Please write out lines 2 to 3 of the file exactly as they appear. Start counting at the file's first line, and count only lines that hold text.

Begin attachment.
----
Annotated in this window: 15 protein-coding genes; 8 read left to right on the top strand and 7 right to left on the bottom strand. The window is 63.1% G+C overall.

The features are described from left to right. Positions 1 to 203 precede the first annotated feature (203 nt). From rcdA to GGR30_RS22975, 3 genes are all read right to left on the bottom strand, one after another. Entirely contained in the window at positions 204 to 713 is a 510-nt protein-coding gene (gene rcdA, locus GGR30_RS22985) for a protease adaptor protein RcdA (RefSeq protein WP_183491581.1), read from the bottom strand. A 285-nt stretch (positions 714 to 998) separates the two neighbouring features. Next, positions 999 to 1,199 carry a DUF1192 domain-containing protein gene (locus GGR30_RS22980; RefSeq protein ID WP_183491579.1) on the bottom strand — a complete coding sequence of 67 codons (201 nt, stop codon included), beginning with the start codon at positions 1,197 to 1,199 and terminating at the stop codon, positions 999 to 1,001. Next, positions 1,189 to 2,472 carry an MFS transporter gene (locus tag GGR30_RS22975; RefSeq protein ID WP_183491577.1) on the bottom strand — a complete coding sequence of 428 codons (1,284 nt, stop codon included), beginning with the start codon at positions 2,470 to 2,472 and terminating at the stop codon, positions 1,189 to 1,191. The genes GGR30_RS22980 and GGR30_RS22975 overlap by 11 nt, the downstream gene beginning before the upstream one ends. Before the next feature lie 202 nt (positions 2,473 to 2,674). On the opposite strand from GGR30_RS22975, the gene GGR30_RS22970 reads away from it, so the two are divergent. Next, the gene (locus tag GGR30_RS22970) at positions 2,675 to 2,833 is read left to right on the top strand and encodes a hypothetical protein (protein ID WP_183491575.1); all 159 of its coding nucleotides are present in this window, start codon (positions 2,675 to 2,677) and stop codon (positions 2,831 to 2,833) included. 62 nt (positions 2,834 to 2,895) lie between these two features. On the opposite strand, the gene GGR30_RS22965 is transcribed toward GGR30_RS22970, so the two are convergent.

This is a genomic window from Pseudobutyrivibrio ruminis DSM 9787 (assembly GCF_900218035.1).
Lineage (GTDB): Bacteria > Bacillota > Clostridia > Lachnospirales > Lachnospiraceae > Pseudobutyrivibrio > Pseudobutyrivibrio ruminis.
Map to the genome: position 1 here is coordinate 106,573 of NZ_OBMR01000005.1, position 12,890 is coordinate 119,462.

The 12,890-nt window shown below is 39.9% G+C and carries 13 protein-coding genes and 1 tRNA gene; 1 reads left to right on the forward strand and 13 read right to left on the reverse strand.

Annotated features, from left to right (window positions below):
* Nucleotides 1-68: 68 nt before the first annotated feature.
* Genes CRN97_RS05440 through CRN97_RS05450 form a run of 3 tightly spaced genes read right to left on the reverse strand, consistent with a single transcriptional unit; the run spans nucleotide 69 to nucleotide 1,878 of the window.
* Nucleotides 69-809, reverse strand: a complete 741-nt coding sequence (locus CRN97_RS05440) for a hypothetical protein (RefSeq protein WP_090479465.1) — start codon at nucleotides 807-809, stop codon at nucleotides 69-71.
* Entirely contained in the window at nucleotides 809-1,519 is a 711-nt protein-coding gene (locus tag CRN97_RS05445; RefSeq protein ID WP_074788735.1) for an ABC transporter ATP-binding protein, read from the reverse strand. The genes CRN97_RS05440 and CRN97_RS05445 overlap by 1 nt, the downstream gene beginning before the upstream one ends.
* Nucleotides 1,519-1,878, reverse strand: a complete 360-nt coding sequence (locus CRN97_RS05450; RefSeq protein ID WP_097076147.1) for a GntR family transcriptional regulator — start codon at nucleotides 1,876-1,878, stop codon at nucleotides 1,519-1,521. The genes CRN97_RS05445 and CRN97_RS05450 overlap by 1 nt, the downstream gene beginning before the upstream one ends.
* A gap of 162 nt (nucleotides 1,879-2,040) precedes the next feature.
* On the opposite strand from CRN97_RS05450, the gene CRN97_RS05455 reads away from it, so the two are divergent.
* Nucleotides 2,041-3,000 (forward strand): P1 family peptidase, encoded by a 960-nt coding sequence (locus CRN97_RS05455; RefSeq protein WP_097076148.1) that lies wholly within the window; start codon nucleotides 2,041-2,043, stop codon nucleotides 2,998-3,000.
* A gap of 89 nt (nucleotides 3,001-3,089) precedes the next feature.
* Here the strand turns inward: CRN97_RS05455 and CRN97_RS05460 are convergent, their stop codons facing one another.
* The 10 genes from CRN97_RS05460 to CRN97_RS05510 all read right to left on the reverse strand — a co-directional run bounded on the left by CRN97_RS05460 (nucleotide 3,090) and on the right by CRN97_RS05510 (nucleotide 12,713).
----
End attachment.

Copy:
The features are described from left to right. Positions 1 to 203 precede the first annotated feature (203 nt). From rcdA to GGR30_RS22975, 3 genes are all read right to left on the bottom strand, one after another. Entirely contained in the window at positions 204 to 713 is a 510-nt protein-coding gene (gene rcdA, locus GGR30_RS22985) for a protease adaptor protein RcdA (RefSeq protein WP_183491581.1), read from the bottom strand. A 285-nt stretch (positions 714 to 998) separates the two neighbouring features. Next, positions 999 to 1,199 carry a DUF1192 domain-containing protein gene (locus GGR30_RS22980; RefSeq protein ID WP_183491579.1) on the bottom strand — a complete coding sequence of 67 codons (201 nt, stop codon included), beginning with the start codon at positions 1,197 to 1,199 and terminating at the stop codon, positions 999 to 1,001. Next, positions 1,189 to 2,472 carry an MFS transporter gene (locus tag GGR30_RS22975; RefSeq protein ID WP_183491577.1) on the bottom strand — a complete coding sequence of 428 codons (1,284 nt, stop codon included), beginning with the start codon at positions 2,470 to 2,472 and terminating at the stop codon, positions 1,189 to 1,191. The genes GGR30_RS22980 and GGR30_RS22975 overlap by 11 nt, the downstream gene beginning before the upstream one ends. Before the next feature lie 202 nt (positions 2,473 to 2,674). On the opposite strand from GGR30_RS22975, the gene GGR30_RS22970 reads away from it, so the two are divergent. Next, the gene (locus tag GGR30_RS22970) at positions 2,675 to 2,833 is read left to right on the top strand and encodes a hypothetical protein (protein ID WP_183491575.1); all 159 of its coding nucleotides are present in this window, start codon (positions 2,675 to 2,677) and stop codon (positions 2,831 to 2,833) included. 62 nt (positions 2,834 to 2,895) lie between these two features. On the opposite strand, the gene GGR30_RS22965 is transcribed toward GGR30_RS22970, so the two are convergent.

This is a genomic window from Pseudobutyrivibrio ruminis DSM 9787 (assembly GCF_900218035.1).